I first discovered the modest, quarterly, online, literary magazine "Six Little Things" when I was searching for work by one of my former profs at the University of Alabama, Ashley McWaters. I enjoy her piece, which can be found in issue two, even now.
Anyway, about "Six": As you might have gleaned from the zine title, each issue of "Six" features six pieces; and as you likely did not surmise, the pieces are small paragraphs, or prose poems if you prefer that phrase. Each of the six proems is conjoined with an image/drawing/photograph. But here's where my title emerges: I believe that each issue of "Six" is not the result of ekphrasis, but rather the process of the editor pairing an accepted proem with an image. I've drawn this conclusion both because nowhere on the site does it mention that the proems were written because of/in response to their accompanying images, and because I enjoy theorizing about conspiracies of verisimitude. But does this really lessen the effect of "Six"? Is an issue not the result of legitimate collaboration because the work of artist and proet was not engaged until post-composition? Why should I or anyone else be dubious about effective artwork simply because it's the product of collaboration discreet from the composers? It seems to me that as long as the pairing is logical and organic, that the combined result of image and picture is greater than one of the pieces on its own, then legitimate colloboration has occurred. Of course, it's necessary for the artist to give his or her consent to such a pairing. Consider the recent cases of posthumous releases by rappers Big L, 2pac, and the Notorious B.I.G.: Because these artists could not give their approval to some of the duets, the songs often seem arbitary and forced.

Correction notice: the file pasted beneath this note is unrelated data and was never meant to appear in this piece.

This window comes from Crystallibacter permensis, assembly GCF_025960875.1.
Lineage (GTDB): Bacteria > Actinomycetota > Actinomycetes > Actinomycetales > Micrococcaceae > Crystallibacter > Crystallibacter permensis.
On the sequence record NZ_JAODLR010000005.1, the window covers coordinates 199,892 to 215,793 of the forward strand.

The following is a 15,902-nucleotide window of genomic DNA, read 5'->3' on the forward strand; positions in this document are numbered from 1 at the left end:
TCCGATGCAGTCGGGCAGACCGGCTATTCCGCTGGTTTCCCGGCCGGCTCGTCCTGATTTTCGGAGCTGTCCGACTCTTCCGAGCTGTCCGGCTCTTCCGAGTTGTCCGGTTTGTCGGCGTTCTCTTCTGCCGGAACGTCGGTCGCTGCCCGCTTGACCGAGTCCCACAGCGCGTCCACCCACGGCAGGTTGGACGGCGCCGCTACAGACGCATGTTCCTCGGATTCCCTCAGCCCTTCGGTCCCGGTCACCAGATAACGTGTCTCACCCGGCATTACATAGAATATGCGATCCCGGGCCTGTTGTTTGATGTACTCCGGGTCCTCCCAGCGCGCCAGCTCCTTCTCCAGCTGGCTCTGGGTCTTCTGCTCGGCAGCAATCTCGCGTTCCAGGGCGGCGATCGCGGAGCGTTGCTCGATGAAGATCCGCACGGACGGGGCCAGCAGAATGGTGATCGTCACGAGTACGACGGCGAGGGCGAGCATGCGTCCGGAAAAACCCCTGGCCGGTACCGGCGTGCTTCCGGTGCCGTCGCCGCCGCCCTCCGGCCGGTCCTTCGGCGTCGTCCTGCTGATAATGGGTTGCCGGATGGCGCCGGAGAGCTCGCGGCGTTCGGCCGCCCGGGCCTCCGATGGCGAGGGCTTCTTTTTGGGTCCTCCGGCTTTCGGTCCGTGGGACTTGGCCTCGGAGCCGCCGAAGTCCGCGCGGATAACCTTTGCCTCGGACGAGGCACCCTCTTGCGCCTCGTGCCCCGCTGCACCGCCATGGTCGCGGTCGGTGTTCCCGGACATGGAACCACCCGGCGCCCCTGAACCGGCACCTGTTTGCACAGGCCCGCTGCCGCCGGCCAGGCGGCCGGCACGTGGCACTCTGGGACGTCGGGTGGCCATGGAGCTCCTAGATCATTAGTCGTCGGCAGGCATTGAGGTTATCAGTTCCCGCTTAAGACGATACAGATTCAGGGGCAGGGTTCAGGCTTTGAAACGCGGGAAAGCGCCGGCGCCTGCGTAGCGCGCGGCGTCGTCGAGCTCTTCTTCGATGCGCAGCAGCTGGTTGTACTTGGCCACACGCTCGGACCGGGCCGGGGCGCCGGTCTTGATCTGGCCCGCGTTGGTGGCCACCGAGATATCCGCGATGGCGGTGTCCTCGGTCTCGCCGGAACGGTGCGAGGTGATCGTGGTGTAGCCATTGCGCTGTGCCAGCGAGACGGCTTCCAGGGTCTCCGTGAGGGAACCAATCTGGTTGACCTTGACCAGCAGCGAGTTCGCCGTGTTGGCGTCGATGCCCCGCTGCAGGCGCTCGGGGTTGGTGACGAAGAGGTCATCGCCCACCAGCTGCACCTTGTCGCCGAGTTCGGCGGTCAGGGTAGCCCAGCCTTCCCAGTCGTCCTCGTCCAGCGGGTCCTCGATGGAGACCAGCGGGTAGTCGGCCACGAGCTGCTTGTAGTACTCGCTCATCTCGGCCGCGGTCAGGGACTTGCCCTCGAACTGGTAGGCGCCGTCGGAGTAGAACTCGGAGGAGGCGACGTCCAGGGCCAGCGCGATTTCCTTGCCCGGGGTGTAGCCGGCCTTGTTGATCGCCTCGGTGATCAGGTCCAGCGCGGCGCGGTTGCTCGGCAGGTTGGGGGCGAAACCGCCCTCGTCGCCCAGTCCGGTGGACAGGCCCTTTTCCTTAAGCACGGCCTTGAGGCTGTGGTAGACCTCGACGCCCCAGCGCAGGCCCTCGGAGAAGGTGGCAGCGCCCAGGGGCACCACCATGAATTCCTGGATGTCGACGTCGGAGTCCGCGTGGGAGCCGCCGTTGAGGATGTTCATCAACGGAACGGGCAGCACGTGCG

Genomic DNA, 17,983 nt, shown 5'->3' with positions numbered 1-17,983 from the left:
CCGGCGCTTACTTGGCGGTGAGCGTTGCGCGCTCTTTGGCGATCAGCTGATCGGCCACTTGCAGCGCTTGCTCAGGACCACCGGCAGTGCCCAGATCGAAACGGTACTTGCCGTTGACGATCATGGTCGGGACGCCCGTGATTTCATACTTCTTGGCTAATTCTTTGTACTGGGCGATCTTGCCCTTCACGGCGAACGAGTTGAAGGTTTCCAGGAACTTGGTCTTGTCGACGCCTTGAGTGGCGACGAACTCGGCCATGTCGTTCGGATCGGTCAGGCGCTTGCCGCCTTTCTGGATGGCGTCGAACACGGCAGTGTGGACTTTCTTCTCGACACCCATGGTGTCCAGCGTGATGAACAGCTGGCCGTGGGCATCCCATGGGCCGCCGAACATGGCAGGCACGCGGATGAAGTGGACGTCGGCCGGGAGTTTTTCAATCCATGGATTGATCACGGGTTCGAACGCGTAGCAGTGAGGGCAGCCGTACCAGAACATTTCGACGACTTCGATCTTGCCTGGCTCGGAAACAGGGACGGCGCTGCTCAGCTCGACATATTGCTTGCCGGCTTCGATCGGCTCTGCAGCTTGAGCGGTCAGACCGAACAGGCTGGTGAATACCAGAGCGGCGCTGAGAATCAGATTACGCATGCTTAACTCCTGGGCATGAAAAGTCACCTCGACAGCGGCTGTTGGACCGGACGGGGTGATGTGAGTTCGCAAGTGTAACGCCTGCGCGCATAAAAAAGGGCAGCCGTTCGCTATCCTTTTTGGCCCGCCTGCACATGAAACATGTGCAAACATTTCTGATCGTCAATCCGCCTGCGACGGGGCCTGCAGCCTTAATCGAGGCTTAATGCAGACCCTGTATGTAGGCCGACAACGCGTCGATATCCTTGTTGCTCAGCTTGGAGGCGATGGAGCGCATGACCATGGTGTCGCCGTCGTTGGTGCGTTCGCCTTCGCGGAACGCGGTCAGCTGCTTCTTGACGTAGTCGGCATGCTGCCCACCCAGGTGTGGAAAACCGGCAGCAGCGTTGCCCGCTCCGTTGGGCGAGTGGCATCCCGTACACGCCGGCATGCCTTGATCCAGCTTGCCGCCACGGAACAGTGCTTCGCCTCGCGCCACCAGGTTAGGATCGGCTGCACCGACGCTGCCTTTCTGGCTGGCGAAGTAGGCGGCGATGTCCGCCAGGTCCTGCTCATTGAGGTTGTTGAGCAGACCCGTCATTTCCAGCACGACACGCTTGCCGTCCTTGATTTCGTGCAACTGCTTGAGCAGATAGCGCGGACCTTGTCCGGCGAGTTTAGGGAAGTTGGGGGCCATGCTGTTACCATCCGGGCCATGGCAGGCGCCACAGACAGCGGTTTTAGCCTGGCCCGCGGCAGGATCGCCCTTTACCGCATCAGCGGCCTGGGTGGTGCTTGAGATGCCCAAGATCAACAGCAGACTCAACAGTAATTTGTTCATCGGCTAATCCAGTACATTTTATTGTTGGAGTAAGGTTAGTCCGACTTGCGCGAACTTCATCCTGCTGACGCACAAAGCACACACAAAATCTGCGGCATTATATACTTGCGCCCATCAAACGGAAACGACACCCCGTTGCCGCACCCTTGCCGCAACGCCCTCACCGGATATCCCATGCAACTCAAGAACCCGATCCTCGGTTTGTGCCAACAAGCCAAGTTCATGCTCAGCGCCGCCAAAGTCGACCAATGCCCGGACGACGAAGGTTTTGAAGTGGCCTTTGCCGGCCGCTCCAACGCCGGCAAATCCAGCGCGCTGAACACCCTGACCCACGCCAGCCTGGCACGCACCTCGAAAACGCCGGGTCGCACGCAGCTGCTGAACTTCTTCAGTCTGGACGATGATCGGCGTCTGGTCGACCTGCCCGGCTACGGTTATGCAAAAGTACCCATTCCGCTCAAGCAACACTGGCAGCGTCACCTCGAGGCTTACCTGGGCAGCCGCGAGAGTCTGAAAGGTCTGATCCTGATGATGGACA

Back to "Six": The latest issue, number 7 entitled "X Is the New Y," features the black and white line drawings of Brian Pera linked with six short works. I particularly recommed Sarah Fran Wisby's piece "normal boys." Because I live in Champaign, I cannot count myself among the addressees. But I do envy the surname Wisby.